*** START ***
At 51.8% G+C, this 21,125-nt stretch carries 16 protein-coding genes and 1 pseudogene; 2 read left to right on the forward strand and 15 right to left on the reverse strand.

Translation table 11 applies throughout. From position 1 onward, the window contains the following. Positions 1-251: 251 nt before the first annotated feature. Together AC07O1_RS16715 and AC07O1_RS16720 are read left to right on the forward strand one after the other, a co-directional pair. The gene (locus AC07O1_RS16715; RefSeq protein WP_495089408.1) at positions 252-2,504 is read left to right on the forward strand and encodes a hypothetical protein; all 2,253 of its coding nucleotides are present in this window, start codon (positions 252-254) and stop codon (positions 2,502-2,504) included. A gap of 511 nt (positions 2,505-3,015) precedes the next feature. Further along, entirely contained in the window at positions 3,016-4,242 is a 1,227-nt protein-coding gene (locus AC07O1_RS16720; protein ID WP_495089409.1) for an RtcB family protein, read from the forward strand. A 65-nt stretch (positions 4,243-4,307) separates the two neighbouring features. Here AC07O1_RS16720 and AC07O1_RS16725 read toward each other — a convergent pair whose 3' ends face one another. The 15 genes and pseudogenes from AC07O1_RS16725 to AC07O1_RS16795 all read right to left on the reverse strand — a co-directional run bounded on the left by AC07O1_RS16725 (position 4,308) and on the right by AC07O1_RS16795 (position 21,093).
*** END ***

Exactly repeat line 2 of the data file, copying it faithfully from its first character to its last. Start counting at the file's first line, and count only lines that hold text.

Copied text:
Translation table 11 applies throughout. From position 1 onward, the window contains the following. Positions 1-251: 251 nt before the first annotated feature. Together AC07O1_RS16715 and AC07O1_RS16720 are read left to right on the forward strand one after the other, a co-directional pair. The gene (locus AC07O1_RS16715; RefSeq protein WP_495089408.1) at positions 252-2,504 is read left to right on the forward strand and encodes a hypothetical protein; all 2,253 of its coding nucleotides are present in this window, start codon (positions 252-254) and stop codon (positions 2,502-2,504) included. A gap of 511 nt (positions 2,505-3,015) precedes the next feature. Further along, entirely contained in the window at positions 3,016-4,242 is a 1,227-nt protein-coding gene (locus AC07O1_RS16720; protein ID WP_495089409.1) for an RtcB family protein, read from the forward strand. A 65-nt stretch (positions 4,243-4,307) separates the two neighbouring features. Here AC07O1_RS16720 and AC07O1_RS16725 read toward each other — a convergent pair whose 3' ends face one another. The 15 genes and pseudogenes from AC07O1_RS16725 to AC07O1_RS16795 all read right to left on the reverse strand — a co-directional run bounded on the left by AC07O1_RS16725 (position 4,308) and on the right by AC07O1_RS16795 (position 21,093).